LAST UPDATED 25 FEBRUARY 2020
Lensball 🔮 Photography is all about finding the right subject for your shot. Remember to keep your lensball steady. Taking the perfect Lensball Photography 🔮 shot begins with how you place the stand – make sure it is on a stable, level surface.
Next, keep your phone or camera stable -preferably using a tripod or at least steadying it on a level surface.
Take a moment to adjust your field of vision so that you capture a balance of foreground and background elements. Try using the rule of thirds so you strike a meaningful balance between elements and keep the viewer interested.
Remember always when using a Lensball 🔮 that the ball itself is usually the focal point – or alternatively the interior field of the ball is the hero of the shot. To this end – tap your phone screen to draw the focus to the interior of the ball.
Bruce Lovelace has some helpful tips on Lensball Photography when using a digital camera. These lensball tips are also helpful with a mobile phone – you can adjust so many elements now with advanced smart phones.
- Keep your ball in the shade, if you can, to avoid distracting reflections from the sun or the sky.
- Use a long lens or a telephoto setting on your zoom lens. This will give you a more pleasing perspective and a better effect.
- Shoot at a wide open aperture. A small f/stop number will give you shallow depth of field and will help render the background out of focus. This will emphasize the image within the ball as the main subject.
- Don’t touch your sphere with your bare hands. Fingerprints will show easily and are distracting in your photo.
Simon Bond offers some useful tips on Lensball Photography.
Refraction happens when light passes through an object of denser mass, such as water or glass.
When this occurs, light is bent, and there is a distortion.
When refraction occurs with a transparent spherical object something magical happens.
An inverted image of the scene behind the ball is seen.
The lens elements in your camera actually work this way as well. You can use a glass ball as an extra lens element, one you can move around your scene.
Important! – Get above your subject
If there’s only one thing you learn from these lensball photography tips, You should get the ball off the ground so it’s level with the subject you’re photographing.
- A centered subject in the ball will have less distortion and more impact in the frame.
- Scenes that are well suited for a wide-angle photo also often work well inside a crystal ball.
- A glass ball is cheaper than a lens and allows you to create a fish-eye like effect.
- You can move the ball to different positions in your scene.
- Using a large aperture in conjunction with the ball to create bokeh, is great for minimalism.
- Scenes created with a crystal ball often have a more artistic feel.
- The ball creates a natural frame for your photo.
- The effect of refraction occurs when light passes through an object of denser mass. This bends the light as it passes through the object of denser mass.
- This effect is obvious when you place a pencil inside a water glass. You’ll notice that the pencil is distorted and larger in the area that is in the water. That’s because of refraction.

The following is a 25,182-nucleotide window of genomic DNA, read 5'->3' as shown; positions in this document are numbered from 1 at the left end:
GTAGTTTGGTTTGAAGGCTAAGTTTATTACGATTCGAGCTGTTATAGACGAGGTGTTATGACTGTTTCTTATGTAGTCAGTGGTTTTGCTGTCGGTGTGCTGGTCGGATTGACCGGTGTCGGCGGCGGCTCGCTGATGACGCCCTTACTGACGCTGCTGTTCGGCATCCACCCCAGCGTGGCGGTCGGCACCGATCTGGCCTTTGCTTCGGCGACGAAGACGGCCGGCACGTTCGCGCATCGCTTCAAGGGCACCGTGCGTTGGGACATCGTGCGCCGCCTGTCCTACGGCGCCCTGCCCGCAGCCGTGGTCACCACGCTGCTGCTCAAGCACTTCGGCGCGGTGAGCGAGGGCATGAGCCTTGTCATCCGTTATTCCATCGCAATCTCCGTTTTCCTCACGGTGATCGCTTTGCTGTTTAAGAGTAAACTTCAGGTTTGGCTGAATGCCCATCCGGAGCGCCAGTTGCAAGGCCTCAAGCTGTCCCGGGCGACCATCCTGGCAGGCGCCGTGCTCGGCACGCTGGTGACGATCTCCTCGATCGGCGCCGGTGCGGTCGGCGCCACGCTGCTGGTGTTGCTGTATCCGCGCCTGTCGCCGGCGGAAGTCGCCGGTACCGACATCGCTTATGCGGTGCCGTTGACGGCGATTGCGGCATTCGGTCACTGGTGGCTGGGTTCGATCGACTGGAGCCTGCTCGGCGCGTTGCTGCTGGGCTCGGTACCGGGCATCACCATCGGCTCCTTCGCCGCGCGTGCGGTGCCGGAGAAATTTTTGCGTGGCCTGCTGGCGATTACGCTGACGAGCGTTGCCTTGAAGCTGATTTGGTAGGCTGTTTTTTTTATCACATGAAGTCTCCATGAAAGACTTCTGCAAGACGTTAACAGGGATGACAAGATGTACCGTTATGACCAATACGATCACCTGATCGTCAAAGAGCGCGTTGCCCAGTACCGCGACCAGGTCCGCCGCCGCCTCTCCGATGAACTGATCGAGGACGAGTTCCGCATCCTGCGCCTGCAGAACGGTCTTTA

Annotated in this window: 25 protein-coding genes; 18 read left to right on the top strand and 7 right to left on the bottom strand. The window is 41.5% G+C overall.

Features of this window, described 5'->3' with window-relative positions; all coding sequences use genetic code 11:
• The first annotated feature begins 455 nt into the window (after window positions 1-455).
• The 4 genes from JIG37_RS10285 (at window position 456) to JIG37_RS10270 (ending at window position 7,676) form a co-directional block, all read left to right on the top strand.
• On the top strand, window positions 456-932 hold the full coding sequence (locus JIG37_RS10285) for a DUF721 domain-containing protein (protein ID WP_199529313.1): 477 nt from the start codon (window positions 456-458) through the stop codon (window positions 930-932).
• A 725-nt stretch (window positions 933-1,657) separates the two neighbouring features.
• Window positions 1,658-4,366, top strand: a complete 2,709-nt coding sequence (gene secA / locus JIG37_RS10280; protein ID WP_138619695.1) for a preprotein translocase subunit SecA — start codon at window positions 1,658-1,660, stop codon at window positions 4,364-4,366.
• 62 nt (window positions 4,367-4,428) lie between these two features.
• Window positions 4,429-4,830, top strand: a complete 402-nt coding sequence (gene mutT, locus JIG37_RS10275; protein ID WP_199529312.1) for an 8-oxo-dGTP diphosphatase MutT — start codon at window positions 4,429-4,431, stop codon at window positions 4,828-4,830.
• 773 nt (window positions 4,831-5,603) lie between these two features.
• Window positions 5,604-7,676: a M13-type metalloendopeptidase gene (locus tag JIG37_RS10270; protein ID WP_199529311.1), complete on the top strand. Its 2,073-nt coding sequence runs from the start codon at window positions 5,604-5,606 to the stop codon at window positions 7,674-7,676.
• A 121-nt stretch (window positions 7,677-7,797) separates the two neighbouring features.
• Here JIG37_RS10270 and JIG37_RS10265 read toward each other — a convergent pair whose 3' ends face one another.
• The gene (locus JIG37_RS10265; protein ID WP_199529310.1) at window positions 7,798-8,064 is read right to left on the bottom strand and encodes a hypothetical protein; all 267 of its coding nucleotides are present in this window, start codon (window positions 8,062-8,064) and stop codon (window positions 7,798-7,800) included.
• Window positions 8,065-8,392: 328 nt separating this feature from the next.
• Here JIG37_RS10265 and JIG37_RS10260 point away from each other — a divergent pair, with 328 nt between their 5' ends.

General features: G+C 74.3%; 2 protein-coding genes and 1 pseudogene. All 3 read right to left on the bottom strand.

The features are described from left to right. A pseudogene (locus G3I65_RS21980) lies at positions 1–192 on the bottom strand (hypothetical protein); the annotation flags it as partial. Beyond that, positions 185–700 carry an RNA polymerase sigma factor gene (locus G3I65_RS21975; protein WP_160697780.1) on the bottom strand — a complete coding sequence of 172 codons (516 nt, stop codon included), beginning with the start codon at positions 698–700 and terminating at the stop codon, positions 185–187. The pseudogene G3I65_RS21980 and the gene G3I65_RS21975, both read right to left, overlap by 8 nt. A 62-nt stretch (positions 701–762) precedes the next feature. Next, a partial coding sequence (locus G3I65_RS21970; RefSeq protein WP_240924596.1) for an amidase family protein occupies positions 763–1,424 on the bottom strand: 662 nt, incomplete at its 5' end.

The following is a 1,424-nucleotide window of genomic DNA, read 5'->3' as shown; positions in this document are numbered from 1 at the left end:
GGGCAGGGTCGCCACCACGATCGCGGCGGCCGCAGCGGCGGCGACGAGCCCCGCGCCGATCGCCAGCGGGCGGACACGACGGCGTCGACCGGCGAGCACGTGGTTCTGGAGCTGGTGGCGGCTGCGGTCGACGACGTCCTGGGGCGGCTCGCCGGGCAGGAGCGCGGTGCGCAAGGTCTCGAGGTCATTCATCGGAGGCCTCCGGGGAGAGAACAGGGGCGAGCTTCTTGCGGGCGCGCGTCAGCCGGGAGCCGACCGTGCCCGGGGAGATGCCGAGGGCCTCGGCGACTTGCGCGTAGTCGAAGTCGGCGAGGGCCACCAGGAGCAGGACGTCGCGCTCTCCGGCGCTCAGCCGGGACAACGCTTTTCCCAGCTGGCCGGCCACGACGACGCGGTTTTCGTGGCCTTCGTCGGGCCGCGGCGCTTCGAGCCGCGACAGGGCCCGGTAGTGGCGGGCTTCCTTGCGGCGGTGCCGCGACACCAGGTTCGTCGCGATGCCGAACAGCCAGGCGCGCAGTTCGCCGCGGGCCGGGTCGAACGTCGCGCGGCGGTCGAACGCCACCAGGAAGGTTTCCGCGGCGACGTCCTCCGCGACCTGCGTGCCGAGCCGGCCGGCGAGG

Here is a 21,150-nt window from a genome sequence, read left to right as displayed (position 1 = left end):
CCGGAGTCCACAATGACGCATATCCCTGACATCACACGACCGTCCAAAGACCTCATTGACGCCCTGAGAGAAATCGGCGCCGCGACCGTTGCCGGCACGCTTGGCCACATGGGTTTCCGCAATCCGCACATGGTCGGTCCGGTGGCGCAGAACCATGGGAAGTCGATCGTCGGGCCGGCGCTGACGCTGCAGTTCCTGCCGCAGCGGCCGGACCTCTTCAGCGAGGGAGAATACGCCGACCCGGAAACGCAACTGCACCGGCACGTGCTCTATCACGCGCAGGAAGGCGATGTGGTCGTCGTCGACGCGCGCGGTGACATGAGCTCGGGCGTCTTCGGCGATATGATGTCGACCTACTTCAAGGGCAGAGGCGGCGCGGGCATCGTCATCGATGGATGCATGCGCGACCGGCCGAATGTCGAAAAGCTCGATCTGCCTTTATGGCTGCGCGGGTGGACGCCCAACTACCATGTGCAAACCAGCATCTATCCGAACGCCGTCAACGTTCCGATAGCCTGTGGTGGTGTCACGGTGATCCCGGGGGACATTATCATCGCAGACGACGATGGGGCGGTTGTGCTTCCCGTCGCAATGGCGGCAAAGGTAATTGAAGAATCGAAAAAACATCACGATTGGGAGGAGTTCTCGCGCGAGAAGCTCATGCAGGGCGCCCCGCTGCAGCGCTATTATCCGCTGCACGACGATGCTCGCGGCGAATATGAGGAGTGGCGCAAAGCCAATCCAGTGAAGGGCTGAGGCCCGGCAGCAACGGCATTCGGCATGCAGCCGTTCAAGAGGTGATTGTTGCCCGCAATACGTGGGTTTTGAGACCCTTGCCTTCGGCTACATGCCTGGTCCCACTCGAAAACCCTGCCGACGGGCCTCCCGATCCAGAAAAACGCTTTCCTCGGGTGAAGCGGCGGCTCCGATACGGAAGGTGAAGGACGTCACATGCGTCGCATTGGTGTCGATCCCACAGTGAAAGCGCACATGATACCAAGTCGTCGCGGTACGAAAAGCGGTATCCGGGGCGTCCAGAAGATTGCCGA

- Now fill a wine glass with water, and you’ll see something like shrimp snow special inside. The image is inverted within the wine glass. This is the effect you’re going to use with a crystal ball.
- Of course most crystal balls are actually glass balls made with K9 glass. The glass provides that denser mass though, and you have a lens optic right there.
Some scenes work, some don’t. In the same way that what can sometimes look amazing to our eyes doesn’t necessarily make a good photograph – quite often, images which would make for a stunning landscape shot don’t always work through a glass ball.
Your subject must be near. Remember that glass ball is going to offer a 180 degree view of the scene before you – unless an object is behind your head, it will be captured inside the ball, so don’t worry about missing anything.
However, as a result, being 2 miles away from a skyline simply won’t work – you’ll capture the city, but it’ll be the smallest thing imaginable when viewed inside that lensball!
Getting the most from a glass ball shot is actually pretty simple too:
- Go for high-contrast scenes, with vibrant colours and/or strong lines.
- Get close to your subject, the ball will make everything look a lot smaller than reality.
- Ideally, aim to have the bright scene as your subject and a darker area behind you – if not, check for your own reflection when shooting.
- Shoot with a wide aperture (f/4-5.6) to separate the content of the ball from the more abstract background that it’s capturing.
- A wide lens will give you a lot more of the actual scene in the background, but will mean you need to shoot very close to the ball itself.
- In a perfect world, in low light, you’ll need to have the ball on a steady surface and the camera on a tripod – otherwise you’ll have to use a high ISO to combat camera shake.
Stephanie Kay-Kok loves the lensball! She shares some critical advice for all glass ball photography students!
Shoot a sunset/sunrise.
The Golden Hour, which happens around sunset and sunrise, is an ideal time to photograph any subject, especially if you’re using a crystal ball.
That’s because the colours surrounding the crystal ball will be beautiful yet vague, so they won’t distract the viewer. They’ll create a serene atmosphere, but the viewer’s attention will stay on the scene within the ball.
Just remember that you’ll need to flip the image during post-processing, so the sunset or sunrise won’t be upside-down!